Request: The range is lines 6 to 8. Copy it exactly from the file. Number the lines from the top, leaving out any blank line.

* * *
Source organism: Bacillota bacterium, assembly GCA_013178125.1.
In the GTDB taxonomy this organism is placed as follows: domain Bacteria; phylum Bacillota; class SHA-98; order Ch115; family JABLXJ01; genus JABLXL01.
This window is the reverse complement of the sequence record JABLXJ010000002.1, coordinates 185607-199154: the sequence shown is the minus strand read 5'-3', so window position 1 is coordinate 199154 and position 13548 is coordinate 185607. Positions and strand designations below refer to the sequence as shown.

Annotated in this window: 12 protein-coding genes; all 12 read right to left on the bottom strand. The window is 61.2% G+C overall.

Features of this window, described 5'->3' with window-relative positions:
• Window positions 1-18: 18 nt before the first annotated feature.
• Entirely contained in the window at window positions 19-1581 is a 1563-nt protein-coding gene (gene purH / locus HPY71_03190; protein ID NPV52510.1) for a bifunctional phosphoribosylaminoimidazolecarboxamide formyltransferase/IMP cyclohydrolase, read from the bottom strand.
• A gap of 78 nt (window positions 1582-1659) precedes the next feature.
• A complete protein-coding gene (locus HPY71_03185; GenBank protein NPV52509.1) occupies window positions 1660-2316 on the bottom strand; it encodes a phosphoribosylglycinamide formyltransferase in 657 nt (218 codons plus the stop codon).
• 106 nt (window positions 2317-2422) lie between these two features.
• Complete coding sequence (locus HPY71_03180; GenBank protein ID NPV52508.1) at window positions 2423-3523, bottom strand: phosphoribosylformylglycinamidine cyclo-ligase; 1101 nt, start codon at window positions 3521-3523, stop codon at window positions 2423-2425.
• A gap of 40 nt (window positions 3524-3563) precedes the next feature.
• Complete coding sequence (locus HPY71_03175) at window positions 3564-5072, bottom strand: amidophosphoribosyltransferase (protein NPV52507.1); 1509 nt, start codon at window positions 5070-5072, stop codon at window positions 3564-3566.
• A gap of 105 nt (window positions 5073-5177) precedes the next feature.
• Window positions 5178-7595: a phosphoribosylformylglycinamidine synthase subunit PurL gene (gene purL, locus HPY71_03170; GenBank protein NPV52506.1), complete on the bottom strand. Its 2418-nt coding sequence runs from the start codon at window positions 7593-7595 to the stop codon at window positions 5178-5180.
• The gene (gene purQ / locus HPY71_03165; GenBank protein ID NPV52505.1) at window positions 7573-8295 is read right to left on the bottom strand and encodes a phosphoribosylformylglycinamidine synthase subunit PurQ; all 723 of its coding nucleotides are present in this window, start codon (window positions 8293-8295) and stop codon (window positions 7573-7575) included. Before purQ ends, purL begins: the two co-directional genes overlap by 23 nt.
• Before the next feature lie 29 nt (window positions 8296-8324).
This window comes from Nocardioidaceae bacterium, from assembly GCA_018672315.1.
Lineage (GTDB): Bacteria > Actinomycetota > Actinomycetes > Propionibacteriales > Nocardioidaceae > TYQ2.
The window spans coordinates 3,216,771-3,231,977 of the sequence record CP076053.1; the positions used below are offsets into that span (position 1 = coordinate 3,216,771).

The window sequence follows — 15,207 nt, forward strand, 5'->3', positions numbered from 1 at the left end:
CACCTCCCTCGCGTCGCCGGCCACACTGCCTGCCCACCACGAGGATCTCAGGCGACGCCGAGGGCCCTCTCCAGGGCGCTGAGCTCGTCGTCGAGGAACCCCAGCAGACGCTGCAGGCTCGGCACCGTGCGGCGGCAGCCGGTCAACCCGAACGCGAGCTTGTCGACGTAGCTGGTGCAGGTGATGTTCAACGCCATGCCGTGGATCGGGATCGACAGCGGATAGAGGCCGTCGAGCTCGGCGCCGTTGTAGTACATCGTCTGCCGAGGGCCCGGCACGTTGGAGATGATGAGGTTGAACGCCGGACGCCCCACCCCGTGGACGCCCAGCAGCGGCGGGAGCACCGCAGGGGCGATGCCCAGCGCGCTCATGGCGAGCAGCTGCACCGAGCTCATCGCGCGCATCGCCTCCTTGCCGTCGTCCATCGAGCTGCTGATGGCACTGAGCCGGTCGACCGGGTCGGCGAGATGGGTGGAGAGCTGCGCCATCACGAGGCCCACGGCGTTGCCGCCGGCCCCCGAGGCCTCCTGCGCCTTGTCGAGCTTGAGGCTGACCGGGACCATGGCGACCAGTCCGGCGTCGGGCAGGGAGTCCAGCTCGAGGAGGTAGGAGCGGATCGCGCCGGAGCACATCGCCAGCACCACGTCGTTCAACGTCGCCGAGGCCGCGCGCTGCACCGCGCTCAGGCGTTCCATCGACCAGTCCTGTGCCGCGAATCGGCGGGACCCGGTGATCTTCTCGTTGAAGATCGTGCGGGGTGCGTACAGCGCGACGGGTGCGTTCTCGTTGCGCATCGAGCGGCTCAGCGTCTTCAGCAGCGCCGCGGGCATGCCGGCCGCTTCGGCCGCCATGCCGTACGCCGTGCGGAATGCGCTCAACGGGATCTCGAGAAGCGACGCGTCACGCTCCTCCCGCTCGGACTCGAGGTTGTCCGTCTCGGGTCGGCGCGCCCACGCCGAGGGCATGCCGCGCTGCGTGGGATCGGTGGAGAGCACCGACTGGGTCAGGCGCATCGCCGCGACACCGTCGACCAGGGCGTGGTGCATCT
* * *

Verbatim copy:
• Window positions 1-18: 18 nt before the first annotated feature.
• Entirely contained in the window at window positions 19-1581 is a 1563-nt protein-coding gene (gene purH / locus HPY71_03190; protein ID NPV52510.1) for a bifunctional phosphoribosylaminoimidazolecarboxamide formyltransferase/IMP cyclohydrolase, read from the bottom strand.
• A gap of 78 nt (window positions 1582-1659) precedes the next feature.